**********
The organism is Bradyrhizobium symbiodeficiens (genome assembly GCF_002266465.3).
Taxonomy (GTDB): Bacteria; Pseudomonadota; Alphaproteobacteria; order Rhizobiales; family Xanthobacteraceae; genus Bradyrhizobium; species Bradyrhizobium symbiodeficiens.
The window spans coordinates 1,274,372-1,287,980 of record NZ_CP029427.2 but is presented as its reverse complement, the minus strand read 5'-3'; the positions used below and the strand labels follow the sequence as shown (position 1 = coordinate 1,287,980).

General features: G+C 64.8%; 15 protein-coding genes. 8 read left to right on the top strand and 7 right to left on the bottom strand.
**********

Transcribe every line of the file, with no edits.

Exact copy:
The organism is Bradyrhizobium symbiodeficiens (genome assembly GCF_002266465.3).
Taxonomy (GTDB): Bacteria; Pseudomonadota; Alphaproteobacteria; order Rhizobiales; family Xanthobacteraceae; genus Bradyrhizobium; species Bradyrhizobium symbiodeficiens.
The window spans coordinates 1,274,372-1,287,980 of record NZ_CP029427.2 but is presented as its reverse complement, the minus strand read 5'-3'; the positions used below and the strand labels follow the sequence as shown (position 1 = coordinate 1,287,980).

General features: G+C 64.8%; 15 protein-coding genes. 8 read left to right on the top strand and 7 right to left on the bottom strand.